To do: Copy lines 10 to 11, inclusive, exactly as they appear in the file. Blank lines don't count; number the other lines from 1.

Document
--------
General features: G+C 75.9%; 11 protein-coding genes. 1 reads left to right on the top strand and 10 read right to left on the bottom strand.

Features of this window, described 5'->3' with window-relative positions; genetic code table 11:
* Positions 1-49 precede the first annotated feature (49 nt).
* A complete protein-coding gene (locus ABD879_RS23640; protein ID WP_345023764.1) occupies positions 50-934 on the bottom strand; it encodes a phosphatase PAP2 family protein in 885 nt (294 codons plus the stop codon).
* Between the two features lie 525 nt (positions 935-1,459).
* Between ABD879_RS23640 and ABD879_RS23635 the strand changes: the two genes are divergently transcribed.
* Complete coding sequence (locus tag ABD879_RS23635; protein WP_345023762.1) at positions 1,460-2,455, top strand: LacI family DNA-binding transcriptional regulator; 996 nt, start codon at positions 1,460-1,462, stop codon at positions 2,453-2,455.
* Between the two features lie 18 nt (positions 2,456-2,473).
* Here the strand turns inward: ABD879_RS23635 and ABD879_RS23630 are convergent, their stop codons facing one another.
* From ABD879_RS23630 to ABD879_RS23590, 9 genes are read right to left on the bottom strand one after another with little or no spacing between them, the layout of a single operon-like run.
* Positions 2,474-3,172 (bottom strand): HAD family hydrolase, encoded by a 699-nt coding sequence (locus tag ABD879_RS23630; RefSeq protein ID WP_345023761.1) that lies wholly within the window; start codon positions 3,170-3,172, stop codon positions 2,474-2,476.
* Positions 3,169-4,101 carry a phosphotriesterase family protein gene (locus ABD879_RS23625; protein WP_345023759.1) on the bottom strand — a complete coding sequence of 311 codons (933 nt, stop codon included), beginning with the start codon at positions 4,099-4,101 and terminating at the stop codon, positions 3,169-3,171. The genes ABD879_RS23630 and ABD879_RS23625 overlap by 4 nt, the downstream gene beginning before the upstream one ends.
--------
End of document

* From ABD879_RS23630 to ABD879_RS23590, 9 genes are read right to left on the bottom strand one after another with little or no spacing between them, the layout of a single operon-like run.
* Positions 2,474-3,172 (bottom strand): HAD family hydrolase, encoded by a 699-nt coding sequence (locus tag ABD879_RS23630; RefSeq protein ID WP_345023761.1) that lies wholly within the window; start codon positions 3,170-3,172, stop codon positions 2,474-2,476.